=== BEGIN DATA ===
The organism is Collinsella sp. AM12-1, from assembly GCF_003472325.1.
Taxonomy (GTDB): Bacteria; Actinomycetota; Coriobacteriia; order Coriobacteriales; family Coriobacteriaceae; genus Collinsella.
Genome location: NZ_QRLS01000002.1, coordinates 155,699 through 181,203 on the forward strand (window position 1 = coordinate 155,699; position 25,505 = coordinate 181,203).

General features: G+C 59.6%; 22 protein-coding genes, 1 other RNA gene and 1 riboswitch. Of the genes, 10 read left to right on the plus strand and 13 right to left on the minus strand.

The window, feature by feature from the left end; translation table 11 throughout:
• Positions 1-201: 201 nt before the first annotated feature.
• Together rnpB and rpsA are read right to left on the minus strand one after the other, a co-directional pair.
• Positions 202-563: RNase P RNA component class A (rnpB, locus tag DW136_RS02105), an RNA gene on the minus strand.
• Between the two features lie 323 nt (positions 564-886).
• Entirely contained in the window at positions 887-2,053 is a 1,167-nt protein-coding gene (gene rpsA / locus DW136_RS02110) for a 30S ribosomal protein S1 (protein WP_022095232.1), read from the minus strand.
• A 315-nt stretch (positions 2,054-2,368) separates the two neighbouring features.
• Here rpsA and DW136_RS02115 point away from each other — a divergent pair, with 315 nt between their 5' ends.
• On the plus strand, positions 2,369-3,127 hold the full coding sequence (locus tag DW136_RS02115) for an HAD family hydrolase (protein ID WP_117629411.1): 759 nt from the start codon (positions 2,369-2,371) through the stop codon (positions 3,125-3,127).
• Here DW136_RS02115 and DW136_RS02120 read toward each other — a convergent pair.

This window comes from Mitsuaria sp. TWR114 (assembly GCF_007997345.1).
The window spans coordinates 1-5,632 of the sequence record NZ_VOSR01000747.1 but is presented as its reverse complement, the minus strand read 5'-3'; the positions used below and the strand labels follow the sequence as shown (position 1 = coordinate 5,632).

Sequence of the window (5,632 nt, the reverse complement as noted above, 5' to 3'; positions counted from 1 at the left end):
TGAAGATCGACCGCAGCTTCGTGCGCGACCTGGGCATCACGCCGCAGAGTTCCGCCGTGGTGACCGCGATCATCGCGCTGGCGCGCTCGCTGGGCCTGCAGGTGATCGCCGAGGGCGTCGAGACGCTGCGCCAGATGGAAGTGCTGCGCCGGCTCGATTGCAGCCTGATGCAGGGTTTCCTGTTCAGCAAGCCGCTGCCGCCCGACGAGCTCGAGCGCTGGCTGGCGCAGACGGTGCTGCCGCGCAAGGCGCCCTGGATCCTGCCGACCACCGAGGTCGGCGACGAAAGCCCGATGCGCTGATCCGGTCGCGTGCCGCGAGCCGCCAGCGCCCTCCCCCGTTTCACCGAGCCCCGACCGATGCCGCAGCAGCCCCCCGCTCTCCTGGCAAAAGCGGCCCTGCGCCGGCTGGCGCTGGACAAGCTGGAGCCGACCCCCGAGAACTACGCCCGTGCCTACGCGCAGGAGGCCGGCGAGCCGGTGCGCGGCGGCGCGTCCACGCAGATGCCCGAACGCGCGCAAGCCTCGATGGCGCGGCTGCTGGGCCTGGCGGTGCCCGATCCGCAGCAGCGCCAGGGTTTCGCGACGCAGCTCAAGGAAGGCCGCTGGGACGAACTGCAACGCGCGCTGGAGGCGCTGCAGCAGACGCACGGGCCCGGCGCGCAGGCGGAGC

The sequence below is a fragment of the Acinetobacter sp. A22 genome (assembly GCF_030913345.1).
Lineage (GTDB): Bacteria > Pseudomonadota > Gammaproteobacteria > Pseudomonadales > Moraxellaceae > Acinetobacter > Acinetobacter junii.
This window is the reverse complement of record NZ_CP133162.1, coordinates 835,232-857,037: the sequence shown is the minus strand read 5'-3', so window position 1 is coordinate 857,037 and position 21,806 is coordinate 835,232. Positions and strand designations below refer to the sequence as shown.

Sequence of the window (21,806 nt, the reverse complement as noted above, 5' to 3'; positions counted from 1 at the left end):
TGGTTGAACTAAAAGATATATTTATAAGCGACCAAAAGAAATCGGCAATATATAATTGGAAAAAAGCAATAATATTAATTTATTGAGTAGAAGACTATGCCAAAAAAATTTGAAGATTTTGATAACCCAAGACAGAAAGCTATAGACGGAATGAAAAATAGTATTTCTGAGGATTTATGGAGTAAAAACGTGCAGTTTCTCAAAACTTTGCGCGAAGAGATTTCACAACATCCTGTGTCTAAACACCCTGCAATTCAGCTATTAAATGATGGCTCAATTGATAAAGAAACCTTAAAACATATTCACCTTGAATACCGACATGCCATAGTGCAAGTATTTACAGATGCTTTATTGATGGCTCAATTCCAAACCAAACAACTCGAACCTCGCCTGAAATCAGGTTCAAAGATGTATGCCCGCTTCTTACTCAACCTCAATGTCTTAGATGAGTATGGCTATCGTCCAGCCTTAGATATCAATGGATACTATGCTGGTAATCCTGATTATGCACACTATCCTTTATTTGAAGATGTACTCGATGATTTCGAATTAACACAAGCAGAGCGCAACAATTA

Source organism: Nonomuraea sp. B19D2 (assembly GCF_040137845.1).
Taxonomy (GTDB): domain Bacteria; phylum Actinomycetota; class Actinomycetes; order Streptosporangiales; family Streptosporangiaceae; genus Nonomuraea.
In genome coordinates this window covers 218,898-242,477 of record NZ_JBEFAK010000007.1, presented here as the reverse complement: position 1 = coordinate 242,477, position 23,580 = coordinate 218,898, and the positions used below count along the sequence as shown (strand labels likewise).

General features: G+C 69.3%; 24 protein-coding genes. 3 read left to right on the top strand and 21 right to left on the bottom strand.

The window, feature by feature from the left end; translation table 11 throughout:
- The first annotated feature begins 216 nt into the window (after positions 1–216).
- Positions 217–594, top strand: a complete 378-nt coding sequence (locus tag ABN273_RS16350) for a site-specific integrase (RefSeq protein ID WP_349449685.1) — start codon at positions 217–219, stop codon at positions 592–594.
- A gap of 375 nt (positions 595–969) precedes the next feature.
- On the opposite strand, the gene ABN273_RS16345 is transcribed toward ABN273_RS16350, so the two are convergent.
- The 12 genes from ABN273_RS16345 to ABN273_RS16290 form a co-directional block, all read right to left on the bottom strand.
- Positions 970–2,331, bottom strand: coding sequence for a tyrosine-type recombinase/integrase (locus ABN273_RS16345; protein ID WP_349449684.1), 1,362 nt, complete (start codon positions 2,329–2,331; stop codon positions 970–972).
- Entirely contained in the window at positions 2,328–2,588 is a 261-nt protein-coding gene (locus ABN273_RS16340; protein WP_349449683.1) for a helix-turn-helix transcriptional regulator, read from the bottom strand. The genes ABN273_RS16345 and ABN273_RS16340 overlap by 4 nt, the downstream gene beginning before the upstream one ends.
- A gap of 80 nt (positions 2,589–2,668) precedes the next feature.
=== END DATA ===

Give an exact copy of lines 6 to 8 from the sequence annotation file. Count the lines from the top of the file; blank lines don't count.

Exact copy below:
• Positions 1-201: 201 nt before the first annotated feature.
• Together rnpB and rpsA are read right to left on the minus strand one after the other, a co-directional pair.
• Positions 202-563: RNase P RNA component class A (rnpB, locus tag DW136_RS02105), an RNA gene on the minus strand.